EPA moves one step closer to managing risks from TCE

Lindsay McCormick is a Research Analyst.

It’s no secret that trichloroethylene (TCE) is a nasty chemical.  A 2013 review of thousands of scientific studies by Environmental Protection Agency (EPA) scientists concluded that TCE is carcinogenic to humans by all routes of exposure and poses additional hazards, including immunotoxicity, neurotoxicity, and adverse effects on the developing heart.  TCE’s link to cancer has been confirmed by the International Agency for Research on Cancer (IARC), EPA’s Integrated Risk Information System (IRIS),  the Agency for Toxic Substances and Disease Registry (ATSDR), and the National Toxicology Program (NTP).

With such a track record, one would expect that the U.S. government has restricted its use, right?  Wrong.  The current annual U.S. production of TCE is 250 million pounds – so, not surprisingly, human and environmental exposure is widespread.  While most TCE is used in industrial and commercial settings as a chemical intermediate in the production of other chemicals, it’s also commonly used as a metal degreasing agent and spot cleaner in commercial dry cleaning, and can be found in certain consumer products.

But over the past few years, EPA has taken steps towards managing the risks posed by TCE.  In 2014, EPA finalized a risk assessment on TCE – the first risk assessment the Agency had completed under the Toxic Substances Control Act (TSCA) in 28 years.  The assessment focused on just some uses of TCE, but found those uses pose significant risks: to occupational workers through use of aerosol and vapor degreasers and dry cleaning spotting agents, as well as to consumers through use of TCE-containing arts and craft spray fixative products.

The findings of EPA’s risk assessment spurred PLZ Aeroscience Corporation to work with EPA to reach an agreement to remove TCE from its consumer spray fixative products by September 2015. (Kudos to PLZ!)  In part because PLZ Aeroscience Corporation’s products were the only TCE-containing spray fixatives on the market, EPA has since been able to pursue a significant new use rule (SNUR) – one of the few regulatory tools that EPA has to seek to restrict the use of chemicals under TSCA – for certain uses of TCE in consumer products.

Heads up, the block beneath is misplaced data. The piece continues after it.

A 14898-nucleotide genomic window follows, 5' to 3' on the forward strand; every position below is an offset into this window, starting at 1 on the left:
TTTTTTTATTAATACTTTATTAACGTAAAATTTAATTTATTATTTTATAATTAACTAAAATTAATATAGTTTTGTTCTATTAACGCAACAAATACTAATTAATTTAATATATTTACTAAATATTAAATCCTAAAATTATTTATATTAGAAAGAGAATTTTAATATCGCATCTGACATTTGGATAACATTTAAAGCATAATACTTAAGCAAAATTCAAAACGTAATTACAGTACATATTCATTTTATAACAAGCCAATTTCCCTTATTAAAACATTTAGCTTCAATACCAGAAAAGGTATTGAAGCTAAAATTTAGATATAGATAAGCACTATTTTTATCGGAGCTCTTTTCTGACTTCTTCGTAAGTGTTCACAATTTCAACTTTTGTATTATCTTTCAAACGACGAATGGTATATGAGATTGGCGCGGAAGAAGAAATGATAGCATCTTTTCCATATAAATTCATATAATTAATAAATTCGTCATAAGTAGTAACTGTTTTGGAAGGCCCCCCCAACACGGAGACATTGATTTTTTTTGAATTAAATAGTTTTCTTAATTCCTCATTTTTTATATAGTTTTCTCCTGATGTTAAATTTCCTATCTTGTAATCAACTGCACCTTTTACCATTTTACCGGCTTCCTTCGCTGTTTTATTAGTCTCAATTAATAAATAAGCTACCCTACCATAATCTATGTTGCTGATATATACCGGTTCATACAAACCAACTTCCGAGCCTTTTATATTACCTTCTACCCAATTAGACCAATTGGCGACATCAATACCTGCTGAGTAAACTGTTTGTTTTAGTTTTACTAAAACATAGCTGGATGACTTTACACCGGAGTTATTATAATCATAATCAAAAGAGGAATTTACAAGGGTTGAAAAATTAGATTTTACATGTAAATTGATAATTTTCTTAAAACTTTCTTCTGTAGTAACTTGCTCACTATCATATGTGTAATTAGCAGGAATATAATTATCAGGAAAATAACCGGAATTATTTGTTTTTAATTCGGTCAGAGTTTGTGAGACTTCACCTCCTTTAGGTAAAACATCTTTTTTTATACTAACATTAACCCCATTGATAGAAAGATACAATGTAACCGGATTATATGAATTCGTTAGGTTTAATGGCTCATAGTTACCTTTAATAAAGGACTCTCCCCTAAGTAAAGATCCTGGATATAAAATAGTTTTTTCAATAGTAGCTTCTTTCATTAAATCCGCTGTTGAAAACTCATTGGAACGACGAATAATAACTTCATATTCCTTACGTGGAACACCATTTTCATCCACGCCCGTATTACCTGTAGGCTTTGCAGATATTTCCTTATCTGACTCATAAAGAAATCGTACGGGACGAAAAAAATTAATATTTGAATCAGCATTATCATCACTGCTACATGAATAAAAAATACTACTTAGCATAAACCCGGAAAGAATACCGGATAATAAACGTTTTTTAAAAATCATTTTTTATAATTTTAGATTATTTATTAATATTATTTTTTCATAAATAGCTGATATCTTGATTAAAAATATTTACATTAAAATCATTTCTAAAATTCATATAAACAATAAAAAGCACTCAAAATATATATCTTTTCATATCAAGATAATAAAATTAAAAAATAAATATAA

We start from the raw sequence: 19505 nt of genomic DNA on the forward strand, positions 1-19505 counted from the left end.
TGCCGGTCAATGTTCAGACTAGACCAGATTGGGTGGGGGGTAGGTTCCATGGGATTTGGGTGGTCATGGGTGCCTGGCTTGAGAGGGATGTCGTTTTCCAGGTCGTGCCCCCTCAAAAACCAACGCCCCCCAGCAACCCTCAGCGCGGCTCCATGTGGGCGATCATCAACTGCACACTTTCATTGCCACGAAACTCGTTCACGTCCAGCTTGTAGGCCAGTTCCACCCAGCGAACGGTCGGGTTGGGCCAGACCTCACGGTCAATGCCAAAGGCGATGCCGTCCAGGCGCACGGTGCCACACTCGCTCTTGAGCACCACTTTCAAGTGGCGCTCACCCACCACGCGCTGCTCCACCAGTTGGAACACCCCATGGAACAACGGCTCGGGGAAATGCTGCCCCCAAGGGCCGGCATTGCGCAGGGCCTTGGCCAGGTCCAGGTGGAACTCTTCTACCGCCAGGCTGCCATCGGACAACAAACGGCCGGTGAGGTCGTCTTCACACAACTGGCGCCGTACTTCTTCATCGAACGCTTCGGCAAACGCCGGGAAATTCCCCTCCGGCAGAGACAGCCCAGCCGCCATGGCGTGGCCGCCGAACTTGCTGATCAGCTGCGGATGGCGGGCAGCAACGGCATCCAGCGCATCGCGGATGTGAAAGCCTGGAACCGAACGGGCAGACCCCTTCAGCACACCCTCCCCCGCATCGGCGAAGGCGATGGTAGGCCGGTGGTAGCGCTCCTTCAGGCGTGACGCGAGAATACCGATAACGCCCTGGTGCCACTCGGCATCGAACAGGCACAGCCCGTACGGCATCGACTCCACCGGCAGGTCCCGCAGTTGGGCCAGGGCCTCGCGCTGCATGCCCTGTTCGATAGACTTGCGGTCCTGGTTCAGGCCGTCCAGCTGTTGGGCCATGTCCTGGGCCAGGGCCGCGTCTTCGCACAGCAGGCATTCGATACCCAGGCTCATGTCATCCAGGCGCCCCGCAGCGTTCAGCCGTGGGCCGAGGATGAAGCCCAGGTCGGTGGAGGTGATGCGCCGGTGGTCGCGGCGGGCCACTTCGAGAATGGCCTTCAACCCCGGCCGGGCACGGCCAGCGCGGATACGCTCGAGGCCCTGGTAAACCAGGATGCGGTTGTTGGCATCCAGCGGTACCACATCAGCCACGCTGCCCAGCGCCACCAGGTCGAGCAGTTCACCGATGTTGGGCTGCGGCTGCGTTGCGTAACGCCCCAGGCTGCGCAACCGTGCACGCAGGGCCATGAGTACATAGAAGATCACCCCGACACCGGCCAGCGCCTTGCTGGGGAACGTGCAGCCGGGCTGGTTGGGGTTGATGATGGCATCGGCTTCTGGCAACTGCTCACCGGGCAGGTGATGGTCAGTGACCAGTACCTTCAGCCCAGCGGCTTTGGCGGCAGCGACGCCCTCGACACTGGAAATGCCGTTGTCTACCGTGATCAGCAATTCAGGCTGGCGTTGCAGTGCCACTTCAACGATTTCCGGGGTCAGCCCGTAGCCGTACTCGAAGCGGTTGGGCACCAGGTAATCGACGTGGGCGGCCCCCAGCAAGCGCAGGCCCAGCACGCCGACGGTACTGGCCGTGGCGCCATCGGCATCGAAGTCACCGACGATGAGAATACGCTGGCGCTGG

Last week, EPA finalized this SNUR, which is a significant step forward.  The rule locks in PLZ Aeroscience Corporation’s phase-out of TCE in consumer spray fixative products and ensures that similar new consumer products cannot enter the market without prior EPA review.

However, a SNUR cannot, by definition, address ongoing uses of a chemical – of which there are a good number for TCE.  EPA estimates that about 84% of TCE is used as a chemical intermediate in closed systems for manufacturing refrigerant chemicals, 15% as a solvent for metals decreasing, and the remaining ~1% for all other uses (including its use in consumer products).

With these ongoing uses in mind, EDF submitted comments on the proposed TCE SNUR in October, 2015, fully supporting the proposed SNUR but strongly urging EPA to promptly promulgate a TSCA section 6 rule to address ongoing uses of TCE.  The last time EPA attempted to utilize its authority under TSCA section 6 to ban or restrict chemicals was in 1989, when it issued its regulation to ban asbestos.  Two years later, that regulation was vacated by the courts because they found EPA had not met its high burden of proof of harm under TSCA.

Happily, EPA is trying again: EPA is working on a section 6 proposed rule for TCE (as well as for two other chemicals).  EPA intends to restrict TCE’s ongoing uses as a spotting agent in dry cleaning and in commercial and consumer aerosol spray degreasers.

Meanwhile, the European Union, which classified TCE as a Substance of Very High Concern under REACH in 2010, has since banned most uses (with a sunset date of April 21, 2016). Successfully promulgating a TSCA section 6 rule would be a huge feat for EPA, given the limits on its authority under TSCA, but EDF believes the targeted uses of TCE are strong candidates for TSCA section 6 regulation given their clear risks.

So, EPA deserves a hearty pat on the back for taking this initial step to restrict TCE’s use – but the journey has just begun.

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